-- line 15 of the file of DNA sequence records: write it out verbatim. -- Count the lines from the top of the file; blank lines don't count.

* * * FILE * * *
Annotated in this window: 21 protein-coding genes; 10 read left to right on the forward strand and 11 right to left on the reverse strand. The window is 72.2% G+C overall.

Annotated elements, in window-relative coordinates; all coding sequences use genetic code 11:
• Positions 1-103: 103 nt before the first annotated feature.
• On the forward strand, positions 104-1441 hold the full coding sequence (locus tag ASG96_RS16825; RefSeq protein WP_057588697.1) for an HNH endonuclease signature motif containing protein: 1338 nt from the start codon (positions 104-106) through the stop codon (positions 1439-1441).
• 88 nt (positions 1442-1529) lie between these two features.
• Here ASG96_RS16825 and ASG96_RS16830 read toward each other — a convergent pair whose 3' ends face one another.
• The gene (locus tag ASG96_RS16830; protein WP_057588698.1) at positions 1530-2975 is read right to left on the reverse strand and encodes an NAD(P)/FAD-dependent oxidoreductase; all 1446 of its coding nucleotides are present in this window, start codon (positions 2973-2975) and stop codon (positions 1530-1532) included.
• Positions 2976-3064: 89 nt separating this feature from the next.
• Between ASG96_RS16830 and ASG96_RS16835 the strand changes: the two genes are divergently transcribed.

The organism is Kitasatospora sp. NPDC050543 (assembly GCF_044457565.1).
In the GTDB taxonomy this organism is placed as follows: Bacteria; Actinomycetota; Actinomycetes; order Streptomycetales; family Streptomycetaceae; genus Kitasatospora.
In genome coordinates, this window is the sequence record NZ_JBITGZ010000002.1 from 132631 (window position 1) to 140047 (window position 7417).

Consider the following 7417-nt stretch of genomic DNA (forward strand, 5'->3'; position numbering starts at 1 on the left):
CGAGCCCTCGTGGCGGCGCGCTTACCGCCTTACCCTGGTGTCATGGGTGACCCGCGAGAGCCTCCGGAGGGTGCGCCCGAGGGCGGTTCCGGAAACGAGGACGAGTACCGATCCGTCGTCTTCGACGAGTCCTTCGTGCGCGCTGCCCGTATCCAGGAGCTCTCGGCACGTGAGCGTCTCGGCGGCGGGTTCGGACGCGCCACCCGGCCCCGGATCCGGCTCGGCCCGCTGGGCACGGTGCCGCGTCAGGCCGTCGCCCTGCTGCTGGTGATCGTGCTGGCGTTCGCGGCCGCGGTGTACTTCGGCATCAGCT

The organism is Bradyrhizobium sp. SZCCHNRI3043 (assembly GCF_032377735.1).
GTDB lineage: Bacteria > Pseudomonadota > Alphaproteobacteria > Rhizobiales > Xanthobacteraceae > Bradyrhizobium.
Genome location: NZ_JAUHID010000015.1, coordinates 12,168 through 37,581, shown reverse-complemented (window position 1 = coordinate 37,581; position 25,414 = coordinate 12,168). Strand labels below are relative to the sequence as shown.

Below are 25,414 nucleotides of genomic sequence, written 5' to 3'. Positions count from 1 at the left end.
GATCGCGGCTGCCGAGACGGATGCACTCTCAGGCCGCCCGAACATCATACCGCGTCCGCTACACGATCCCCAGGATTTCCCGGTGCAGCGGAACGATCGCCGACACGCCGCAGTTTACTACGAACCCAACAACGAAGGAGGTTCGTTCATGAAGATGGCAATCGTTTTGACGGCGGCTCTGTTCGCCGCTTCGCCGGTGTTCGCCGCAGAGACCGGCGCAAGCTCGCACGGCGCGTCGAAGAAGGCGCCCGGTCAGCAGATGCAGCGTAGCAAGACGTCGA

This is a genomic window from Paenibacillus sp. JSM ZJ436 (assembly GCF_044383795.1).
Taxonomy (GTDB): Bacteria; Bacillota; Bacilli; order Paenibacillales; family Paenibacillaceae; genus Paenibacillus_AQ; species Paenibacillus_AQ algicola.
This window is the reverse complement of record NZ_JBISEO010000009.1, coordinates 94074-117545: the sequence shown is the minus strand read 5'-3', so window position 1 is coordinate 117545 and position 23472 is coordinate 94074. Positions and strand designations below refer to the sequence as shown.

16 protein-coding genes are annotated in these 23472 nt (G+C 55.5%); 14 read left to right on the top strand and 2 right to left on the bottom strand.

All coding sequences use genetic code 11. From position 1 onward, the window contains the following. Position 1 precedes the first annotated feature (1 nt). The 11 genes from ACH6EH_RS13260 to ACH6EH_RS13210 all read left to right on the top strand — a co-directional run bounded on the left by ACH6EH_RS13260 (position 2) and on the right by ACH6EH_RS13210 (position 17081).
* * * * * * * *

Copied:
The organism is Bradyrhizobium sp. SZCCHNRI3043 (assembly GCF_032377735.1).